Transition and the Output Fall
We present a model to explain why in transition economies of Central and Eastern Europe an important output fall has been associated to price liberalization. Its key ingredients are search frictions and Williamsonian relation-specific investment implying that new investments are made only after having found a new long ten-n partner. When all firms search for new partners, output may fall because of three effects: a) disruption of previous production links, b) a fall in investment, C) capital depreciation due to the absence of replacement investment. We show that forms of gradual liberalization like the Chinese "dual-track" price liberalization may avoid or reduce the transitory output fall.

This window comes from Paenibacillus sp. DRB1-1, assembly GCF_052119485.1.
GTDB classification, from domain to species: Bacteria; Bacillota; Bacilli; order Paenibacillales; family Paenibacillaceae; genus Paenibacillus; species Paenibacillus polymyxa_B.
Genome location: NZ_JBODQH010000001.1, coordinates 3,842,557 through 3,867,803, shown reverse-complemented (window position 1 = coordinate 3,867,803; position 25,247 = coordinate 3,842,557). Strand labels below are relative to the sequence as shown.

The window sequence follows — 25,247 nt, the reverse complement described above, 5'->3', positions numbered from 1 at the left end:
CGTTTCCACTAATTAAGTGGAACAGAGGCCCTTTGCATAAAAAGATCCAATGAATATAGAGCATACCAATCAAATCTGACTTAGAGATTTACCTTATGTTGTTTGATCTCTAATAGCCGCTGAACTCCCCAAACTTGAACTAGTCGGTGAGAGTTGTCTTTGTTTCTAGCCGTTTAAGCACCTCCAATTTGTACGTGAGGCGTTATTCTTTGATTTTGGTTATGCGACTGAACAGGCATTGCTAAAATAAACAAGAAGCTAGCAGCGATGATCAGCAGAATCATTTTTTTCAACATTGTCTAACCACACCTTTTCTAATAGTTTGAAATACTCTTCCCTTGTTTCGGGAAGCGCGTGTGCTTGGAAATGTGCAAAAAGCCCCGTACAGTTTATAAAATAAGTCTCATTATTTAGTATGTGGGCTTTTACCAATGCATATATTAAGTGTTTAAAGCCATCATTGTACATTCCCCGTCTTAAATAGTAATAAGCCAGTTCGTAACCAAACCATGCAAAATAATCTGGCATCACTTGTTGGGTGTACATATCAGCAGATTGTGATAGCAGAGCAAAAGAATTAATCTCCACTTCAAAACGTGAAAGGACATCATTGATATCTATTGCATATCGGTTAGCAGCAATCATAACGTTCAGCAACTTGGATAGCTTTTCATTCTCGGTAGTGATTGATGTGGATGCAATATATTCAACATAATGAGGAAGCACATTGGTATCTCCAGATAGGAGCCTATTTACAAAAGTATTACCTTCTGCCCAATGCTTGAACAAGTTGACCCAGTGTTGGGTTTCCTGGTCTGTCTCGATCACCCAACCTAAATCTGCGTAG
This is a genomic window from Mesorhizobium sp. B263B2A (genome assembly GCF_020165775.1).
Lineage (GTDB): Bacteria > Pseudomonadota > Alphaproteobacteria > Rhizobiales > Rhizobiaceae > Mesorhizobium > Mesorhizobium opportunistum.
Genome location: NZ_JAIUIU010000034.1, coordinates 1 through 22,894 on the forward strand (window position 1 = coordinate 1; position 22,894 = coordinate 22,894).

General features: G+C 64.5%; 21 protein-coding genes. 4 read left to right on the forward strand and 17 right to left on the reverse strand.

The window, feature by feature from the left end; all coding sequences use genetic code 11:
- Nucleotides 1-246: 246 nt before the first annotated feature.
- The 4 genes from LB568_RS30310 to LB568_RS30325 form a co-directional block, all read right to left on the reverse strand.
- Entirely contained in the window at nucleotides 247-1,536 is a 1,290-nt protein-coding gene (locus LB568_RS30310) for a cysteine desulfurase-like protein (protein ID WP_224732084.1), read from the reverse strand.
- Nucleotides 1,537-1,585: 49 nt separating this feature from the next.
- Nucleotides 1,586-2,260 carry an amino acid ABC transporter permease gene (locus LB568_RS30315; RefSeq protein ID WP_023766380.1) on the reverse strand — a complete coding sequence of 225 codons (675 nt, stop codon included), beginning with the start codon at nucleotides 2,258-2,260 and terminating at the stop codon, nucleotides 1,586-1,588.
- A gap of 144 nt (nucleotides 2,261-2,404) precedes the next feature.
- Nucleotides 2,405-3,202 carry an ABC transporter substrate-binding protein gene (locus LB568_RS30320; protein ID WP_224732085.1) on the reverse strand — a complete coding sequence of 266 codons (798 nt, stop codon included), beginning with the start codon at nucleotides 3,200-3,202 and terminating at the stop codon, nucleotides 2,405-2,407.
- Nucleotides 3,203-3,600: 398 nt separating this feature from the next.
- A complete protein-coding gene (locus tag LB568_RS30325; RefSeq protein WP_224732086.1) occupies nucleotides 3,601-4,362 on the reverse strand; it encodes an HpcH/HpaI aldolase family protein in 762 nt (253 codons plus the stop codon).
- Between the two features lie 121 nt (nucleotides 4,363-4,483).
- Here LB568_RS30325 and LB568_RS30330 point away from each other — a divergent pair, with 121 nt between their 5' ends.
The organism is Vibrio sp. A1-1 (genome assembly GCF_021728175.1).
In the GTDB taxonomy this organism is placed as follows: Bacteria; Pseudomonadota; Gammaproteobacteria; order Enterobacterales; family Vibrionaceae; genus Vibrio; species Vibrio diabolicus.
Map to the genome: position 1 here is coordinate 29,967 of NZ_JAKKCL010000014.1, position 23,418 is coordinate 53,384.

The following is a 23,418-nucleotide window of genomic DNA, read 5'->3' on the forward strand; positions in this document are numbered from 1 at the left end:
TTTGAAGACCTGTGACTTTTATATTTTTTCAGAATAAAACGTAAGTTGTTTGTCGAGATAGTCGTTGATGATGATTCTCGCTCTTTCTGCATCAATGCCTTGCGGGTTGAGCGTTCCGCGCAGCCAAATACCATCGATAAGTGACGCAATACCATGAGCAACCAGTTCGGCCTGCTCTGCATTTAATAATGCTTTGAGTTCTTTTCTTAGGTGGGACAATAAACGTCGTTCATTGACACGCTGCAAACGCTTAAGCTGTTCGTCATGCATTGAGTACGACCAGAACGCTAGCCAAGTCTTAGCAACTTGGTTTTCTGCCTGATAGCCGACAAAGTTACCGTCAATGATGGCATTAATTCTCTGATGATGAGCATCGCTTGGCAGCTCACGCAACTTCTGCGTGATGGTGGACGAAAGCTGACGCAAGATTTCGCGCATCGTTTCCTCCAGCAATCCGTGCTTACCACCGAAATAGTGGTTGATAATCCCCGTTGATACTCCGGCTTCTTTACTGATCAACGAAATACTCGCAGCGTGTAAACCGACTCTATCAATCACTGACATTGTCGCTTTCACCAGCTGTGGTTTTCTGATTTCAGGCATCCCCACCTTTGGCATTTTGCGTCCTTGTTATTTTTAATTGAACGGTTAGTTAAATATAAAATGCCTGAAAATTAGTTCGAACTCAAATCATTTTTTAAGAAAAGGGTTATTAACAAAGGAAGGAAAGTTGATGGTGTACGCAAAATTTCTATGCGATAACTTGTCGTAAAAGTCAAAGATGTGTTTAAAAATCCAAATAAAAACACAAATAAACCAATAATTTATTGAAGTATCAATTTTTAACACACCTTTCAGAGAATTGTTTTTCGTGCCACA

|Date of creation:||01 Mar 1997|
|Contact details of provider:|| Postal: 724 E. University Ave, Wyly Hall 1st Flr, Ann Arbor MI 48109|
Phone: 734 763-5020
Fax: 734 763-5850
Web page: http://www.wdi.umich.edu
More information through EDIRC
When requesting a correction, please mention this item's handle: RePEc:wdi:papers:1997-37. See general information about how to correct material in RePEc.
For technical questions regarding this item, or to correct its authors, title, abstract, bibliographic or download information, contact: (Laurie Gendron)
If references are entirely missing, you can add them using this form.